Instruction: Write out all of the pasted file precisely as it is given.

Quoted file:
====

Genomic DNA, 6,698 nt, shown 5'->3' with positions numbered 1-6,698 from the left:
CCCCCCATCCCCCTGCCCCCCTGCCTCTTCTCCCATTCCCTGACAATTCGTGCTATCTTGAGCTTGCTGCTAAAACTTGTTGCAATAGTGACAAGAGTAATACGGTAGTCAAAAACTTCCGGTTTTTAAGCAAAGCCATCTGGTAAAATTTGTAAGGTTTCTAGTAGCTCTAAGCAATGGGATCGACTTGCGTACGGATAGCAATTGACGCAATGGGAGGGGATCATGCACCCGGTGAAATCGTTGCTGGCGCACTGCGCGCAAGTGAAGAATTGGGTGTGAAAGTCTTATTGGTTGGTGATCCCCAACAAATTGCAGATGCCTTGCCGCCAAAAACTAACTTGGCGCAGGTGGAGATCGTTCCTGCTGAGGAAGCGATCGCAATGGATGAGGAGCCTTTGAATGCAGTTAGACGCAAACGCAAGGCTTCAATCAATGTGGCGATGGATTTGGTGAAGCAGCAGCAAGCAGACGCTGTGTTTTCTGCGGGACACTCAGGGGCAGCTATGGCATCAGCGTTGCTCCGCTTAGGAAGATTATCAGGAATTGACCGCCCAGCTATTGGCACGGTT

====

Genomic DNA, 6,698 nt, shown 5'->3' with positions numbered 1-6,698 from the left:
CCCCCCATCCCCCTGCCCCCCTGCCTCTTCTCCCATTCCCTGACAATTCGTGCTATCTTGAGCTTGCTGCTAAAACTTGTTGCAATAGTGACAAGAGTAATACGGTAGTCAAAAACTTCCGGTTTTTAAGCAAAGCCATCTGGTAAAATTTGTAAGGTTTCTAGTAGCTCTAAGCAATGGGATCGACTTGCGTACGGATAGCAATTGACGCAATGGGAGGGGATCATGCACCCGGTGAAATCGTTGCTGGCGCACTGCGCGCAAGTGAAGAATTGGGTGTGAAAGTCTTATTGGTTGGTGATCCCCAACAAATTGCAGATGCCTTGCCGCCAAAAACTAACTTGGCGCAGGTGGAGATCGTTCCTGCTGAGGAAGCGATCGCAATGGATGAGGAGCCTTTGAATGCAGTTAGACGCAAACGCAAGGCTTCAATCAATGTGGCGATGGATTTGGTGAAGCAGCAGCAAGCAGACGCTGTGTTTTCTGCGGGACACTCAGGGGCAGCTATGGCATCAGCGTTGCTCCGCTTAGGAAGATTATCAGGAATTGACCGCCCAGCTATTGGCACGGTT